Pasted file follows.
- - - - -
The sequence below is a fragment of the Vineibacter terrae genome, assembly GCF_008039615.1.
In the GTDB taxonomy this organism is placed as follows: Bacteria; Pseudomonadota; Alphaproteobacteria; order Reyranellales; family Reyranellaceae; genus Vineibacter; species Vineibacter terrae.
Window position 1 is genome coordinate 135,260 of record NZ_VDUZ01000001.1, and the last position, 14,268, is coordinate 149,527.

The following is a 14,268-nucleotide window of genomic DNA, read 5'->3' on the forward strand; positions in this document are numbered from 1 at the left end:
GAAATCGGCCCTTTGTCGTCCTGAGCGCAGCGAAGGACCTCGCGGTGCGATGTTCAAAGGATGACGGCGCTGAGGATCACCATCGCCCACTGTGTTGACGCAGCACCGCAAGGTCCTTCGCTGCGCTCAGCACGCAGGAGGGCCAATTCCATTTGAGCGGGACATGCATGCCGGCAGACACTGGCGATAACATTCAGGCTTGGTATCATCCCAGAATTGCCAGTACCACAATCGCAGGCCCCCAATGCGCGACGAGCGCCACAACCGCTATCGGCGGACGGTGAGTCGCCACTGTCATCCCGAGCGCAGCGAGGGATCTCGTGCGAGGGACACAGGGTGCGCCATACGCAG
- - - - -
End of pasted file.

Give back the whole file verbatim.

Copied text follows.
The sequence below is a fragment of the Vineibacter terrae genome, assembly GCF_008039615.1.
In the GTDB taxonomy this organism is placed as follows: Bacteria; Pseudomonadota; Alphaproteobacteria; order Reyranellales; family Reyranellaceae; genus Vineibacter; species Vineibacter terrae.
Window position 1 is genome coordinate 135,260 of record NZ_VDUZ01000001.1, and the last position, 14,268, is coordinate 149,527.

The following is a 14,268-nucleotide window of genomic DNA, read 5'->3' on the forward strand; positions in this document are numbered from 1 at the left end:
GAAATCGGCCCTTTGTCGTCCTGAGCGCAGCGAAGGACCTCGCGGTGCGATGTTCAAAGGATGACGGCGCTGAGGATCACCATCGCCCACTGTGTTGACGCAGCACCGCAAGGTCCTTCGCTGCGCTCAGCACGCAGGAGGGCCAATTCCATTTGAGCGGGACATGCATGCCGGCAGACACTGGCGATAACATTCAGGCTTGGTATCATCCCAGAATTGCCAGTACCACAATCGCAGGCCCCCAATGCGCGACGAGCGCCACAACCGCTATCGGCGGACGGTGAGTCGCCACTGTCATCCCGAGCGCAGCGAGGGATCTCGTGCGAGGGACACAGGGTGCGCCATACGCAG